Because of the increased emphasis in the Family Law Act on both parents having an ongoing, significant involvement in their child’s life, obtaining permission to move has become increasingly difficult. This is despite the increased prevalence of cheaper travel options and the ready availability of electronic communication such as Skype which has arguably reduced the difficulty and cost of maintaining relationships across distance.

How do judges make relocation decisions? There are no specific provisions in the Family Law Act dealing with relocation which means that relocation decision are made on the basis of the best interests of the child. However, the Full Court held in the 2009 case of McCall v Clark that while there is no presumption in favour of or against relocation, if equal shared parental responsibility has been awarded in a case involving an application for relocation, the court must still consider making orders for equal or substantial and significant time with both parents. The effect of this decision is that by permitting a relocation this could significantly reduce the time that a child spends with a parent. Accordingly, making the move may not be in the child’s best interest.

Several key factors have emerged over the years in influencing Courts. These include the distance of the move, the reasons for the relocation, how contact might be continued despite the move, and the presence of family violence.

It is very difficult however, to predict the outcome of a potential relocation case. For example, despite travel being a real challenge to ongoing contact, in 2013 a mother was permitted to relocate to the United States (her country of origin) because she was lonely and isolated in Australia, had been diagnosed with depression, was unable to find employment, and wished to be closer to family and friends in the United States. Thus, despite the enormous distance, the court concluded that if the mother were forced to stay in Australia it would further damage her mental health, which would not be in her child’s best interests (Hunt v Planey [2013] FamCAFC 160].

At Calley Family Lawyers, we have assisted many parents to relocate and to prevent relocations from taking place over a number of years. If you or your contacts are contemplating relocating, or are seeking to prevent a parent from relocating, you should seek advice from one of our experts.
 
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What constitutes a

de facto relationship?
 

The number of de facto relationships has risen over the past two decades. In fact, de facto relationships have increased by almost 50 percent in just 15 years, with 1.2 million Australians now part of a de facto relationship.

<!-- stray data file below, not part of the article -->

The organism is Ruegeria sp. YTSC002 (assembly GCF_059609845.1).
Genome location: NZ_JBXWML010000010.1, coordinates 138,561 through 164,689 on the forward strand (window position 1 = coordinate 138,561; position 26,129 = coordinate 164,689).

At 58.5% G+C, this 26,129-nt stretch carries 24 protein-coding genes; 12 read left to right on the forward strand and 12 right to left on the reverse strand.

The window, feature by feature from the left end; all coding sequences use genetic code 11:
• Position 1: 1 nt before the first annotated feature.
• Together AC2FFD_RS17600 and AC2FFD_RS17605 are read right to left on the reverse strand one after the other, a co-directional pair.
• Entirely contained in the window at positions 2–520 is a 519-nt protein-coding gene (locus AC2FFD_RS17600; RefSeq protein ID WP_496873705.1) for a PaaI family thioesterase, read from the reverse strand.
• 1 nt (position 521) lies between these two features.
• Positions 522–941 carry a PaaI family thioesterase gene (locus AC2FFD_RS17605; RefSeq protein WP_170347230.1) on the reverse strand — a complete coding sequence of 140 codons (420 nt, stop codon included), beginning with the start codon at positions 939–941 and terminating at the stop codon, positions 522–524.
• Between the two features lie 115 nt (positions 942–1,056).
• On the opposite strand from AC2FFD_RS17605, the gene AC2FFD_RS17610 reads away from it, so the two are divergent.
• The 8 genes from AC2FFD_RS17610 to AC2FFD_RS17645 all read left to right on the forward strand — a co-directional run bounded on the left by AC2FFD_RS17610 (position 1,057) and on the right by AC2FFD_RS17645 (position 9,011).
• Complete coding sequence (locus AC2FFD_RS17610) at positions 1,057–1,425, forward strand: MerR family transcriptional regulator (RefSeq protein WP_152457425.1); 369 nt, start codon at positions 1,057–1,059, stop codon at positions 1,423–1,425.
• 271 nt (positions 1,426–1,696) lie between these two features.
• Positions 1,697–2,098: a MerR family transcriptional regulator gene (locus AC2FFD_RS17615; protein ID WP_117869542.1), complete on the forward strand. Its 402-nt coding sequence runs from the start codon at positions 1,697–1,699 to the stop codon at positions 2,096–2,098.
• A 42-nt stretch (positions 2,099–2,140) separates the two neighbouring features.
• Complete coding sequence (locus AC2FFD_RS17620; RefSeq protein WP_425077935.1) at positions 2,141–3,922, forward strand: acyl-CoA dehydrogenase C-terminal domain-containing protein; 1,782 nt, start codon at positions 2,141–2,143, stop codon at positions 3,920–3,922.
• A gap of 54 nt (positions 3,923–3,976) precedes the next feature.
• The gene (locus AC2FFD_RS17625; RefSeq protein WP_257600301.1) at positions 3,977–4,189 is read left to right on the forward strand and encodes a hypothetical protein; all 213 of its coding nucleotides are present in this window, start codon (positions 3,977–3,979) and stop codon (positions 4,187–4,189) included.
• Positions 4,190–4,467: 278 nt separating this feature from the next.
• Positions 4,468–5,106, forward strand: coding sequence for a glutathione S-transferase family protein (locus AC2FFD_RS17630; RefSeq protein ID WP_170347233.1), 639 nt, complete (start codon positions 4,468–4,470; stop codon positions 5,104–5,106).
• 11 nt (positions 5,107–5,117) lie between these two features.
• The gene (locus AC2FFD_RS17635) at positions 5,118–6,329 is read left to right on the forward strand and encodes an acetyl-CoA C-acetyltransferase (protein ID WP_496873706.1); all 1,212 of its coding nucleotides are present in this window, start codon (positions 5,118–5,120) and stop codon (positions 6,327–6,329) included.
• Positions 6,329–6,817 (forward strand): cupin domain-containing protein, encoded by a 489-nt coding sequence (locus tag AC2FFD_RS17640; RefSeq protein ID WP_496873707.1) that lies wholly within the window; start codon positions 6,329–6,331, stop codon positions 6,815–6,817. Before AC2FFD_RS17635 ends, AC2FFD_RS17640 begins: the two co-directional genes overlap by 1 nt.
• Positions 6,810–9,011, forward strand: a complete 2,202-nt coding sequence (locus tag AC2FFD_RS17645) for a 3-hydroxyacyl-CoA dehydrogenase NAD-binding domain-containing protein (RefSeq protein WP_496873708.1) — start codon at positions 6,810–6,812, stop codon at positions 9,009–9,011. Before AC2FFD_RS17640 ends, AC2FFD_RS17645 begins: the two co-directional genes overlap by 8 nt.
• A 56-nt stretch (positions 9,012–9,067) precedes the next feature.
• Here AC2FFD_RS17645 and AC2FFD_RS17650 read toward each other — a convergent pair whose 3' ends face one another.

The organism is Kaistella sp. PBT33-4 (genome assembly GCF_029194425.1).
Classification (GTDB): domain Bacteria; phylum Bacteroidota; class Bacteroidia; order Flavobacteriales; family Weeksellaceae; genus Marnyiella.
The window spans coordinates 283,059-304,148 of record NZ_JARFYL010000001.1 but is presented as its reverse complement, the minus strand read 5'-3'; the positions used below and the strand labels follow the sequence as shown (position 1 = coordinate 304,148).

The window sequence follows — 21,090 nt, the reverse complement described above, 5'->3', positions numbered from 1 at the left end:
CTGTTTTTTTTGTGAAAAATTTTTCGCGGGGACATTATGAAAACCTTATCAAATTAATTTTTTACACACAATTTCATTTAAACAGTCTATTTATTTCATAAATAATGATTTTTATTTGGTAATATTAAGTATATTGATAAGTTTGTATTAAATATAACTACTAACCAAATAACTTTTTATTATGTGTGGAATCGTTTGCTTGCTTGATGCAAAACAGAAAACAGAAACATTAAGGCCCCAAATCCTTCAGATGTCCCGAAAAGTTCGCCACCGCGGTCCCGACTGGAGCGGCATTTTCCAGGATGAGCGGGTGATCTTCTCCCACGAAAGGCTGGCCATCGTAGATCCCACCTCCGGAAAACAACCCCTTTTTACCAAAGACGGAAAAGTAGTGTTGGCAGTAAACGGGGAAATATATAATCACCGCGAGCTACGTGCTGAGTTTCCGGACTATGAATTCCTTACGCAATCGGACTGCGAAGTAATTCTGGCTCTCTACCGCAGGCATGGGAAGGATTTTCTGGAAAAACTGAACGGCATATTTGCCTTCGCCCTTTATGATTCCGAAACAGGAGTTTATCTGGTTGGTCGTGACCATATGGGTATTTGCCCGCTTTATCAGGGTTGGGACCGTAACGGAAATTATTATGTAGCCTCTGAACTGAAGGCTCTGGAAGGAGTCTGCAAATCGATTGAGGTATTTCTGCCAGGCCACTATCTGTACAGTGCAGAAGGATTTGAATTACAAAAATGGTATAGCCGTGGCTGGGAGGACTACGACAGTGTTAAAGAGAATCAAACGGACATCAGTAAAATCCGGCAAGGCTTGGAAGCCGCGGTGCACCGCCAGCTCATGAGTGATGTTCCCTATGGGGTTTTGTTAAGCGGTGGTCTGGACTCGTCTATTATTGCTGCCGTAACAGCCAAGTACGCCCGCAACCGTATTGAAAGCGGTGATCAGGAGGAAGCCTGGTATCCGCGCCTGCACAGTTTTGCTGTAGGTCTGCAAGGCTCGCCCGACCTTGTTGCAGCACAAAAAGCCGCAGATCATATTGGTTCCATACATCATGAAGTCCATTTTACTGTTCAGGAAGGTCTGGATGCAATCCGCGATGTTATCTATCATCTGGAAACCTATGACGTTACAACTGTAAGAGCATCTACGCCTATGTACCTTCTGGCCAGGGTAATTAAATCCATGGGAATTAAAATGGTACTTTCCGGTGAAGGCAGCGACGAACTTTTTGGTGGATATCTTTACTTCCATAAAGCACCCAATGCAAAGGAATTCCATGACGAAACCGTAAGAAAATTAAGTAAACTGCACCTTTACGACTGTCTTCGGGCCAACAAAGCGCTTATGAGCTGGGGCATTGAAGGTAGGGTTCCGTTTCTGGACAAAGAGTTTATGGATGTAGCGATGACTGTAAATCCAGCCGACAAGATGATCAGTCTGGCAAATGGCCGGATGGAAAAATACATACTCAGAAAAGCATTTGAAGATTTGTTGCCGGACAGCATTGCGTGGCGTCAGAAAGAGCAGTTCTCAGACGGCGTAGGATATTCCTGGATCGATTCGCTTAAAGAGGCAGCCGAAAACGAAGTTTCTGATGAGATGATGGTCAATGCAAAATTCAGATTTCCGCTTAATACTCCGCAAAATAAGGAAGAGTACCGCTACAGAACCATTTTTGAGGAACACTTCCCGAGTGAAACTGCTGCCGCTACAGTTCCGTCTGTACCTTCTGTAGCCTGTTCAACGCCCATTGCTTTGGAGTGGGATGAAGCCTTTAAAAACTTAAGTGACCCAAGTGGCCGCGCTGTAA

If one is living with a partner, but is not married, will this constitute a de facto relationship? What are the implications which might arise if partners to a de facto relationship separate? Are de facto relationship couples treated in the same manner as married couples by family law? The simple answer is yes.

A couple (irrespective of gender) is considered to be in a de facto relationship if three criteria are satisfied:
1.    The two people are not legally married to each other; and
2.    The two people are not related by family; and
3.    Having regard to all of the circumstances of their relationship, they have lived together as a couple on a genuine domestic basis for at least two years.

While the first two criteria are usually easily satisfied, the last can sometimes be complicated to prove. What does it mean to live together “on a genuine domestic basis”? 
Over the years, Courts have created criteria to assist in determining whether a de facto relationship can be established.
The factors for consideration include the length of the relationship, the extent to which the parties shared a home, whether a sexual relationship existed, whether the parties owned property together, the level of commitment to a shared life, and how financially interdependent the parties were. Ultimately, a de facto relationship would need to be established on a case by case basis. 
Complications have arisen in cases involving housemates, opportunistic houseguests and mistresses/gigolos.

Being in a de facto relationship has legal implications, which usually come to the fore when one separates. Many people do not realise that when a de facto relationship ends, the property settlement rules that apply to married couples (including those relating to the treatment of superannuation) will also apply. Disputes about children are also dealt with in the same way irrespective of whether a couple was married or in a de facto relationship.
Parties involved in or contemplating a de facto relationship may wish to give consideration to entering into a financial agreement or “pre-nup”. A financial agreement allows de facto couples to enter into a legally-binding agreement that makes provision for their property settlement and/or ongoing financial support. Parties must obtain legal advice prior to entering into a financial agreement.